Taking action about discrimination in education
The Equality Act 2010 says education providers such as schools, colleges and universities mustn’t discriminate against their pupils and students. If you or your child has been discriminated against by a school, college or university, you may be able to take action against them under the Act.
For example, you can make a complaint or you can make a discrimination claim in court.
Before you take action about discrimination
Before you take action about discrimination, you need to:
- be reasonably sure that unlawful discrimination has taken place, according to the Equality Act 2010
- check the time limits for making your claim if you want to take legal action
- More about identifying discrimination in education
- More about what you should do before you take action about discrimination
Think about what you want to achieve
When deciding what action to take about discrimination, you will need to think about what you’re trying to achieve. You will also need to think about how quickly you need to get a result.
You may want:
- the discrimination to stop
- an apology
- the school or education provider to look again at a decision they’ve already taken
- a change in their policy
- staff training in discrimination issues
- money for financial losses or compensation - for example, for stress or injury to feelings
It’s often best to try to resolve your problem informally first. It may stop the problem getting worse and avoid the expense of taking legal action.
You should, however, be aware that there are strict time limits for taking legal action against education providers - usually within 6 months of when the act of discrimination happened. It’s therefore best to act as early as possible.
Who should you take action against?
If you’ve been discriminated against by an education provider like a school, college or university you need to take action against their responsible body. The responsible body is usually the person or body responsible for the management of the education provider.
The responsible body of a school is:
- the local authority or governing body for a school maintained by a local authority
- the school’s proprietor for an independent school
- the school’s managers for a non-maintained special school
Complaining about discrimination
Most schools will have their own complaints procedure. If you want to make a complaint about discrimination, you should ask for a copy of the school’s complaints procedure.
You may be able to resolve your problem informally first - for example, by talking to the child’s teacher or head teacher. If your problem isn’t resolved, you can make a formal complaint by following the school’s complaints procedure. This generally involves complaining in writing to the head teacher and then to the governing body.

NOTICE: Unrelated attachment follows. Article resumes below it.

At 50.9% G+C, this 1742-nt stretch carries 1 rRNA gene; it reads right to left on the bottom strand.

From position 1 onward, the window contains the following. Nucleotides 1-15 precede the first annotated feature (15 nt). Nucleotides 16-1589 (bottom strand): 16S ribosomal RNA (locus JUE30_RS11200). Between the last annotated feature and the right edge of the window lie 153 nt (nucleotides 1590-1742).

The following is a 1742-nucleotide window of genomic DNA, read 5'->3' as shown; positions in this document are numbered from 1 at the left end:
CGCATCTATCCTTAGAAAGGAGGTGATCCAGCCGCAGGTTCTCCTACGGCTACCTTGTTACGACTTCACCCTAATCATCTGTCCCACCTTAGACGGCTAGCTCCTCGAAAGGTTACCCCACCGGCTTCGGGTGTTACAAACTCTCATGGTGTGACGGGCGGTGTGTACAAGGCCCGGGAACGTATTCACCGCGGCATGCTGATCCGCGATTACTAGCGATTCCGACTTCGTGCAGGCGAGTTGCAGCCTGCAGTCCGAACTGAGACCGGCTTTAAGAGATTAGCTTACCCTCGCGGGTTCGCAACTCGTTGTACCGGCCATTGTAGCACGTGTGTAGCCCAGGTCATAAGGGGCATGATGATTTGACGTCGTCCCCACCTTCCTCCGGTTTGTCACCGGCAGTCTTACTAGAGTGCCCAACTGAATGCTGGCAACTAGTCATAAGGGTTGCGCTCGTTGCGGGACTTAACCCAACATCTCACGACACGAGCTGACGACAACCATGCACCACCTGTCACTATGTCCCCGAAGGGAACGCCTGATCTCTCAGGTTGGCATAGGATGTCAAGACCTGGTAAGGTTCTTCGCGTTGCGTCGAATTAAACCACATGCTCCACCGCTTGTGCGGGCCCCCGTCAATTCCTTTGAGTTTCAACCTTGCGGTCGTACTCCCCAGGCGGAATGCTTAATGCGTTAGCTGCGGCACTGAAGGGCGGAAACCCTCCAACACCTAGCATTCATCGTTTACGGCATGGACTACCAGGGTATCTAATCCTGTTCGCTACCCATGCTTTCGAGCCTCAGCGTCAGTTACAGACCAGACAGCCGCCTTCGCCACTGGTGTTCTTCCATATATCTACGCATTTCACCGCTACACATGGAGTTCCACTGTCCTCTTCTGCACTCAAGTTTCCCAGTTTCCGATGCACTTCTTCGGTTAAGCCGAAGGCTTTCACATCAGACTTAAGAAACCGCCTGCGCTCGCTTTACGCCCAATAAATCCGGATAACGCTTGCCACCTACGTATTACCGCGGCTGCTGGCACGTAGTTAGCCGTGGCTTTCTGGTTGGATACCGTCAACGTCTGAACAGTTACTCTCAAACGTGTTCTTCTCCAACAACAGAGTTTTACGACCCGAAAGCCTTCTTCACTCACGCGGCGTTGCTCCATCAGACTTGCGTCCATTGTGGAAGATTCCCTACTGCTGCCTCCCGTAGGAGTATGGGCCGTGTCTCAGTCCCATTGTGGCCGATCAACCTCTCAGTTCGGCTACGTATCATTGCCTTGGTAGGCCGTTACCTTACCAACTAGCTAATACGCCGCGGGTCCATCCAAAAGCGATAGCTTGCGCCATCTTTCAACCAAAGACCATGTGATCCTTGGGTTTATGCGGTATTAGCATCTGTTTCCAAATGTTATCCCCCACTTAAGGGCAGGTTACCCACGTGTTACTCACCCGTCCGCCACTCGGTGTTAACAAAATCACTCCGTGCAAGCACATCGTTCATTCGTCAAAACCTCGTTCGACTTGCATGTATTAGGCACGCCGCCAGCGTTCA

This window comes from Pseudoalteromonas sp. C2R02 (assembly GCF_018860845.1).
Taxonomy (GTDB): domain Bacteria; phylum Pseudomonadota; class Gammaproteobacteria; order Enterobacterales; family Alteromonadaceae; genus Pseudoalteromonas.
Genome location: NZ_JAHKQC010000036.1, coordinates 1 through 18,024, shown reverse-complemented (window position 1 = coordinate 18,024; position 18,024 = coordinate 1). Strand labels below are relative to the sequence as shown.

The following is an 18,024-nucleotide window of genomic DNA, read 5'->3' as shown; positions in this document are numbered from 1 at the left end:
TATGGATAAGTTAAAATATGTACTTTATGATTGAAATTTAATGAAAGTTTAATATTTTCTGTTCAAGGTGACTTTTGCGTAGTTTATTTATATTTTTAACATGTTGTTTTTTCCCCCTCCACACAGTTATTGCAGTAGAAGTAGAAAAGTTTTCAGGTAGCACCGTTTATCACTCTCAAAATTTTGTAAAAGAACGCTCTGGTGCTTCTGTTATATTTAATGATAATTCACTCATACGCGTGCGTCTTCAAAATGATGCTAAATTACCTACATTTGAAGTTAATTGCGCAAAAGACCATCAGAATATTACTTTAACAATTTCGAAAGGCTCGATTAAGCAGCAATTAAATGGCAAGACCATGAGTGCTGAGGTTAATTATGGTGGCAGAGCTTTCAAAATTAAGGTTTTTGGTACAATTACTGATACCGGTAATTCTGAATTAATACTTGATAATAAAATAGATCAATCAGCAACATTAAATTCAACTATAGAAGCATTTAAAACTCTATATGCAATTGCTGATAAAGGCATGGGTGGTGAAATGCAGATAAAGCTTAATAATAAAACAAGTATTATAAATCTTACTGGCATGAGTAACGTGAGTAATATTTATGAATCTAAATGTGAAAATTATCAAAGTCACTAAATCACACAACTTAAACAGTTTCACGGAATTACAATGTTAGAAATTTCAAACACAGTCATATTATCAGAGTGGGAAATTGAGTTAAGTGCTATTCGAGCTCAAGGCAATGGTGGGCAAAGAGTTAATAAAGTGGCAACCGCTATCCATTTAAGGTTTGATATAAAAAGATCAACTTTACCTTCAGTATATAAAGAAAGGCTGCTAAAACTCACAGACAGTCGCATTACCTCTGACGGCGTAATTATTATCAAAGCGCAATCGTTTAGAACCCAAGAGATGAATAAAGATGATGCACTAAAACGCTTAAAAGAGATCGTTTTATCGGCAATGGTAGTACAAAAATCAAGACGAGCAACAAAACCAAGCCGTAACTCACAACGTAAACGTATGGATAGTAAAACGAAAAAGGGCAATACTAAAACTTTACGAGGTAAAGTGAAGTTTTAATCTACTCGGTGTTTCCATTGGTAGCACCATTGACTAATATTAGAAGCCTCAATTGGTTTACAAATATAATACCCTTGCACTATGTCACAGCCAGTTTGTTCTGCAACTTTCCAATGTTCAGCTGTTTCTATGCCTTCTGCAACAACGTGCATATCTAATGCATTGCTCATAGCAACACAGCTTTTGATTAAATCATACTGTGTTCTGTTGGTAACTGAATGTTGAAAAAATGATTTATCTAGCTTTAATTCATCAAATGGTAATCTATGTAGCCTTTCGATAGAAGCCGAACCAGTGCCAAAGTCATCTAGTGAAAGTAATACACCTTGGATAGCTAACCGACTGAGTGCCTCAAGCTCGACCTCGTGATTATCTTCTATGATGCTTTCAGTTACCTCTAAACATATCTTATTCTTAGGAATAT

If your problem isn’t resolved by complaining to the school, there are other organisations you can complain to depending on the type of school. This includes the local authority if it’s a maintained school or the Department for Education for all state funded schools.
Colleges and universities
You should follow the college’s or university’s own complaints procedure. If your problem isn’t resolved you may be able to complain to:
- the Office of the Independent Adjudicator for Higher Education for universities and higher education institutions
- the Education Funding Agency or the Skills Funding Agency for colleges and further education institutions.
Taking court action
If you’ve not been able to resolve your problem in other ways first, you can make a discrimination claim against the responsible body of the school, college or university. You will generally need to make your claim in the county court within 6 months from the date the discrimination happened.
If your discrimination claim is about a decision not to admit your child to a school, you need to make your claim to an appeal panel instead of the county court.
If your claim is about disability discrimination by a school, you need to make your discrimination claim in the First-Tier Tribunal (Health, Education and Social Care Chamber) - (Special Educational Needs and Disability) or SEND instead of the county court. The claim must be made within 6 months of the discrimination happening.
If your claim is successful, the tribunal can order the school to, for example, give you an apology, change a policy or carry out staff training. But it can’t order to school to pay you compensation.
Human rights and public sector equality duty
Schools, colleges and universities have additional duties to promote equality under the Equality Act. This is called the public sector equality duty. You may be able to use the public sector equality duty to strengthen your discrimination claim.
They must also follow the Human Rights Act 1998. This means you may also be able to use human rights arguments to strengthen your discrimination claim or make a separate claim under the Human Rights Act.
- Overview of discrimination in education
- Disability discrimination in schools
- Sorting out school problems
Guide about making a claim to the First-Tier Tribunal (Special Educational Needs and Disability)
You can find more information about making a disability discrimination claim in the following guide: How to claim against disability discrimination in schools – a guide for parents - (SEND4). You can find the guide on the Ministry of Justice website at
Coram Children’s Legal Centre
The Coram Children’s Legal Centre has useful information on how to complain to a school at
Further and higher education complaints
You can find more information on how to complain to the independent adjudicator at
Find out how to complain to the Education and Skills Funding Agency.